Monday, September 19, 2011

Journalists need to be well prepared for...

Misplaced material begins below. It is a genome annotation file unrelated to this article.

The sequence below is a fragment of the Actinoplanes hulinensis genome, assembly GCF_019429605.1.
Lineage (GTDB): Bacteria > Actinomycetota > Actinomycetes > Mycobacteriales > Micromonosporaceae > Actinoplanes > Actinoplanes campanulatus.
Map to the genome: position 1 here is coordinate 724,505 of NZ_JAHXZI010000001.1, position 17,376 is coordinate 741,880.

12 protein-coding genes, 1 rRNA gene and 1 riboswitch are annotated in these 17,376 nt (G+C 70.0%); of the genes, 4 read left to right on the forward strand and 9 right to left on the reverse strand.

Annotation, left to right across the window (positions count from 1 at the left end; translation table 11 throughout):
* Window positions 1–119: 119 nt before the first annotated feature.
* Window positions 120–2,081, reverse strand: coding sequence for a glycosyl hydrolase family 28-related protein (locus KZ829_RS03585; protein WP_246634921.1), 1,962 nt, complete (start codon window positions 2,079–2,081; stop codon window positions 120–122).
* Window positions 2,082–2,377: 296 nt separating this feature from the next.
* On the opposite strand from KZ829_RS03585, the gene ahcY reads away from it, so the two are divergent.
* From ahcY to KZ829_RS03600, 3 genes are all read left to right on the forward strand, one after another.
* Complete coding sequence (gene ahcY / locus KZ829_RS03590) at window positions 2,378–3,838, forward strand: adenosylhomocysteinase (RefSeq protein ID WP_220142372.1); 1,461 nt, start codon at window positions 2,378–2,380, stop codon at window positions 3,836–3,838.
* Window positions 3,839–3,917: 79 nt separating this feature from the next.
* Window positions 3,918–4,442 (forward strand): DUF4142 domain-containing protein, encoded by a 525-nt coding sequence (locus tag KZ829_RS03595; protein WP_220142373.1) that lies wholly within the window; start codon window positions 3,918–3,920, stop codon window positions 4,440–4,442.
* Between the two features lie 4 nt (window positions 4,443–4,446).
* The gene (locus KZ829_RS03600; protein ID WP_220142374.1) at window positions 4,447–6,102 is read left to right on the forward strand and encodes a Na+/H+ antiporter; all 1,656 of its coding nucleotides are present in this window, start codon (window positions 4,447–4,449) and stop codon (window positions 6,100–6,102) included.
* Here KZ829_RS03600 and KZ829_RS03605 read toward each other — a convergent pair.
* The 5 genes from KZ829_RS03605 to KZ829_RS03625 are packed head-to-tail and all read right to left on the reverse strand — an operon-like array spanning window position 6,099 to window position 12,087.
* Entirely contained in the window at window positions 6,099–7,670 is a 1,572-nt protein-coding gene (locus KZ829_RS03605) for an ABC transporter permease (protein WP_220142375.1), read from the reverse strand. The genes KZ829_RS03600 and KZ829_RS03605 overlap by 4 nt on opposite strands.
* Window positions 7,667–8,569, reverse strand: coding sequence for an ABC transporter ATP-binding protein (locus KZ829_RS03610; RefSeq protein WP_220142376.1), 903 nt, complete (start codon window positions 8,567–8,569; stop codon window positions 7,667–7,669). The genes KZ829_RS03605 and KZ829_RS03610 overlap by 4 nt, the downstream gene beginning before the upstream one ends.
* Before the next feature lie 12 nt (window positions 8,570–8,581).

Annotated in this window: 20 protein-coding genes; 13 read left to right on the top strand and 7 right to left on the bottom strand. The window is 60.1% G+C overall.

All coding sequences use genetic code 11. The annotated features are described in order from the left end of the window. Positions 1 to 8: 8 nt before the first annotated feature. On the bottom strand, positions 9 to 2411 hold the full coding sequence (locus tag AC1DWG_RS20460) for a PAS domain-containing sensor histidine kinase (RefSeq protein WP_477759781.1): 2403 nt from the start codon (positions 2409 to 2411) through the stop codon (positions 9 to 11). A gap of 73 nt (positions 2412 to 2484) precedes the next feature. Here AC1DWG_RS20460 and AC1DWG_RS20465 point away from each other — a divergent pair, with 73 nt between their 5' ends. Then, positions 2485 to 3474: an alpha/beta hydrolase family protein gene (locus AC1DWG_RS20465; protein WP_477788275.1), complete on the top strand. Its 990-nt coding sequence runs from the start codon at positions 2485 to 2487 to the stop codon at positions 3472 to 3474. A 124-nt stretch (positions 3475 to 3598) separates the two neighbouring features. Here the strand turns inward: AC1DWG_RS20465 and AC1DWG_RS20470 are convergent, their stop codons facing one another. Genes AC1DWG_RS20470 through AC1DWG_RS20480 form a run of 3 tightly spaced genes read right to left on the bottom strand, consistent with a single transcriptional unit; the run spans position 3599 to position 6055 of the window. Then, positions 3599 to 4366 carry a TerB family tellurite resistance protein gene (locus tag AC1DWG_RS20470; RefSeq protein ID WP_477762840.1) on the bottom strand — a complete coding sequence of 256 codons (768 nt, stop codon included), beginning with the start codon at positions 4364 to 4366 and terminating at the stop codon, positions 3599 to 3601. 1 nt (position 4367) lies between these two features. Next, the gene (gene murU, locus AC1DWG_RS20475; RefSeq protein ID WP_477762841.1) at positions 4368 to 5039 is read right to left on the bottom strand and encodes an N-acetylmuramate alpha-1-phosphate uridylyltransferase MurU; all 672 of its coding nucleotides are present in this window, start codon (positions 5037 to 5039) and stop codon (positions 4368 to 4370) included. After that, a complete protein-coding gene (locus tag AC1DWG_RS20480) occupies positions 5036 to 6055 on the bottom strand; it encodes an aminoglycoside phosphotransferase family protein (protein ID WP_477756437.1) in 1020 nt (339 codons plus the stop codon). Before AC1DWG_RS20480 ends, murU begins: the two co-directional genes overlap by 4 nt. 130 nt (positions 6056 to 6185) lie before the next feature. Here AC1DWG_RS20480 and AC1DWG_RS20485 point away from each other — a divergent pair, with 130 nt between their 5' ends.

************************** In the name of Allah, the Beneficent, the Merciful; blessings and peace be upon Prophet Muhammad s.a.w. ************************** REFLECTION ************************** The Declining Day (Al-'Asr) ************************* 1. By the declining day, ************************* 2. Lo! Man is in a state of loss, ************************** 3. Save those who believe and do good works, and exhort one another to truth and exhort one another to endurance. *********************** “AT one corner of the stadium was I, ‘a humble reporter’ from Malaysia, covering the touching event, several thousand kilometers away from home. ************************** “I looked at the ‘Mat Saleh’ journalists. They were tall, big and bold and of course had the advantage compared to the Asian pressmen. When the press mobbed the leaders for the latest news, the Asian press were left behind or pushed aside. *********************** “But what impressed me while I was in the stadium, the blacks ‘were roaring back to life’ after more than four decades under the apartheid regimes. The Afrikaans, Zulus, Indians and non white minorities were on the way to a new era – and it was made possible by the struggle of ‘that humble leader’ – NELSON MANDELA.” ******************** This report was filed by me, a young reporter of 32 years old, some 17 years ago from a stadium in Soweto, a very vast black township outside Johannesburg on the eve of South Africa’s historic first multi-racials election after the collapsed of the white aparthied regime with it’s last white president FW de Klerk. *************************** The April 1994 election was history – Mandela’s African National Congress (ANC) secured more that 62 percent of the votes, paving way for him to be the first non-whites to be South Africa’s president; and for me, the event there was always on my mind because it was the second time I covered a major world event; the first was filing reports from the ex-Communist republics after the collapsed of the Soviet Empire in 1991. *********************************** As a veteran journalist, I was willing to share my experiences and point of views after reading suggestion from several senior editors such as Dato’ Chamil Wariya that future journalists to war torn or crisis zones seek advices from their ‘old experienced friends’ after a BernamaTV cameraman, Noramfaizul Mohd Nor was shot dead in Somalia. **************************** I join the nation in mourning the untimely and tragic death of Noramfaizul and would also like to convey my deepest condolences to the family of his parents and widow, Norazrina Jaafar. Of course while covering the South African election and events after the collapse of the Soviet Empire, like Noramfaizul I was full of energy and spirit; ever roaring and hunger for news items and at times put aside dangers that loomed around me, but as grew older and more matured, I realized that a person to such areas be him a journalist or volunteer be prepared for the worst - ready to die in whatever circumstances one’s had to face. I may sound harsh, but that is the truth. ****************************************** Everyone, and mind you not only those who had to go to war zone or crisis areas should be ready to die (please learn a lesson from events involving Sheikh Muszaphar Shukor’s family, the ‘angkasawan’ had a ‘pleasant’ journey to and back from space but one of his brother died after knocking a lampost), and to have that feeling always secured in one’s mind, one had to be knowledgeable in one’s religion. **************************** For He (Allah SWT) said: “...Those truly fear Allah, among His servants, who have knowledge...” (Qur’an 35:28) No one truly fears Allah except those whose minds are enlightened enough to see the greatness and power of Allah SWT manifested in the creation of the universe and all living things, and these are the people of knowledge. So He has prefered them over those who have no knowledge: “...Say: ‘Are those equal, those who know and those who do not know?’ It is those who are endued with understanding that receive admonition.” (Qur’an 39:9) *************************************** So to all future journalists and volunteers to crisis areas, please do acquire knowlegde on how to be good and a practising Muslims when one is abroad or being a traveller. A Muslim traveller should learn religious obligations for example how to pray when one is on board a plane and when there is no water for ablution. So do have and read travel guides for Muslims before one departs for a journey...who knows should it be a ‘one way ticket to the moon’. About 20 years ago, I had only a ‘little’ knowledge on how to pray when one is on a journey. So to young journalists, do not follow my foot steps. *************************************************** My advice, you should master the knowledge and practical of ‘solat jamak and qasar’ (prayers that could be combined and shortened). For example you could shortened and combined your ‘dhuhur’ (afternoon) and ‘asr’ (late afternoon) prayers during ‘dhuhur’ (jamak takdhim) or ‘asr’ (jamak takhir) with one ‘adhan’ and two ‘iqamahs’. For Allah SWT says: "And when ye go forth in the land, it is no sin for you to curtail (your) worship if ye fear that those who disbelieve may attack you. In truth the disbelievers are an open enemy to you." (Surah 1V, An-Nisa', Women: 101) ***************************************** From my experience including in an arliner that carried ‘umrah’ travellers, I had seen only a few passengers who took the trouble to do that obligation. So learn how to say your ‘solat’ on planes but that does not end there because the most difficult part of it is to do it practically in full views of ‘hundreds of eyes’ including the sexily clad air hostesses. ******************************************* There is no excuse for you for not saying your obligatory prayers in the plane; the ‘distance’ between ‘you being alive or ‘dead’ is too near, if Allah SWT wished for you to die, the plane might just get exploded and you had became part of history... I must admit that I was also not equipped with ‘this fine art of Islamic travelling’ until I enrolled for a ‘hajj’ course when I was 38, and two years later performed hajj. During that course, the ‘ustaz’ (religious teacher) told the would be hajj to settle all their problems including debts before embarking the journey for who knew it would be a non return one. *************************************** The ‘ustaz’ also taught us about the fine art of ‘jamak and qasar’ prayers and how to say one prayers in the plane. He also told us to seek forgiveness from friends, relatives and most important of all to seek blessing from our parents. On the topic of embarking one journey to the Holy Land, Ali Shariati in his book ‘The Hajj’ wrote: “Before departing to perfom hajj, all your debts should be paid. Your hates and angers towards relatives or friends must disappear. A will must be drawn. All of these gestures are an exercise in the preparation of death (which will overtake every one some day). These acts guarantee your personal and financial clearance. The last moments of farewell and the future of man are symbolised.” ******************************************* Every knowledgeable person should be readied to die at any time and place not only when one is on a hajj journey or to war torn areas, and regarding this, I saluted what was said by Putera 1Malaysia Club president, Datuk Abdul Azeez Rahim who lead his team to Somalia, when contacted by a local newspaper a few days ago: “I even gave blank cheques, credit cards, ATM cards with pin numbers to my wife before I left. I, too, have young children at home, and I made the necessary preparations in the event that I would die, because I was certain that if anyone was going to be shot in Somalia, it would be me.” *********************************************** Yes, Abdul Azeez was right, and to me those necessary preparations must include one’s living as a true Muslim in readiness to face questions and drills posed by the ‘malaikat Munkar and Nankir’ (angels inquisitors of the newly dead) in one’s grave. Are you journalists ready for it?